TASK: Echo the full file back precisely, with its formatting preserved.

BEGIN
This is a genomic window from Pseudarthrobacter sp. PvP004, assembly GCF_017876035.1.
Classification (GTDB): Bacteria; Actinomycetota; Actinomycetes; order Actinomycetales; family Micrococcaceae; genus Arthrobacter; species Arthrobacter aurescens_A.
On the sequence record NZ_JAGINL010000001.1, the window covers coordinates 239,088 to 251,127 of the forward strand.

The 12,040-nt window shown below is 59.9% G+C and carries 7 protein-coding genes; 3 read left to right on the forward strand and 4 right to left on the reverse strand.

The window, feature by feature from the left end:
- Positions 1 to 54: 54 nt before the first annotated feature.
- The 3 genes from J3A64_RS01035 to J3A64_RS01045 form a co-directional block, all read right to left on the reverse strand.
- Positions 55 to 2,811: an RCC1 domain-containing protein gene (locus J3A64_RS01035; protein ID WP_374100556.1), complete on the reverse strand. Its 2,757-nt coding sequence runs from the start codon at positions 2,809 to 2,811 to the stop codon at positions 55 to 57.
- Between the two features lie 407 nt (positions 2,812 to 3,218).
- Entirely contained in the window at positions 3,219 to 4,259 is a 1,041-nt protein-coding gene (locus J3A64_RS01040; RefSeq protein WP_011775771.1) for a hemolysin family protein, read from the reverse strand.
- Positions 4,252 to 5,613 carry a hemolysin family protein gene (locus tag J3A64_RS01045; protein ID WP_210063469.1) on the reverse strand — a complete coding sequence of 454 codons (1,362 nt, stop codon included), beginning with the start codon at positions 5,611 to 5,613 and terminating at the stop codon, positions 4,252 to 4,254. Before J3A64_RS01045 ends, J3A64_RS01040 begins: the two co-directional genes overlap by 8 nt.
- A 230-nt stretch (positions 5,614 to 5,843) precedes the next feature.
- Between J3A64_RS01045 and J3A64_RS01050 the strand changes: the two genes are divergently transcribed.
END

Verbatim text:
This is a genomic window from Pseudarthrobacter sp. PvP004, assembly GCF_017876035.1.
Classification (GTDB): Bacteria; Actinomycetota; Actinomycetes; order Actinomycetales; family Micrococcaceae; genus Arthrobacter; species Arthrobacter aurescens_A.
On the sequence record NZ_JAGINL010000001.1, the window covers coordinates 239,088 to 251,127 of the forward strand.

The 12,040-nt window shown below is 59.9% G+C and carries 7 protein-coding genes; 3 read left to right on the forward strand and 4 right to left on the reverse strand.

The window, feature by feature from the left end:
- Positions 1 to 54: 54 nt before the first annotated feature.
- The 3 genes from J3A64_RS01035 to J3A64_RS01045 form a co-directional block, all read right to left on the reverse strand.
- Positions 55 to 2,811: an RCC1 domain-containing protein gene (locus J3A64_RS01035; protein ID WP_374100556.1), complete on the reverse strand. Its 2,757-nt coding sequence runs from the start codon at positions 2,809 to 2,811 to the stop codon at positions 55 to 57.
- Between the two features lie 407 nt (positions 2,812 to 3,218).
- Entirely contained in the window at positions 3,219 to 4,259 is a 1,041-nt protein-coding gene (locus J3A64_RS01040; RefSeq protein WP_011775771.1) for a hemolysin family protein, read from the reverse strand.
- Positions 4,252 to 5,613 carry a hemolysin family protein gene (locus tag J3A64_RS01045; protein ID WP_210063469.1) on the reverse strand — a complete coding sequence of 454 codons (1,362 nt, stop codon included), beginning with the start codon at positions 5,611 to 5,613 and terminating at the stop codon, positions 4,252 to 4,254. Before J3A64_RS01045 ends, J3A64_RS01040 begins: the two co-directional genes overlap by 8 nt.
- A 230-nt stretch (positions 5,614 to 5,843) precedes the next feature.
- Between J3A64_RS01045 and J3A64_RS01050 the strand changes: the two genes are divergently transcribed.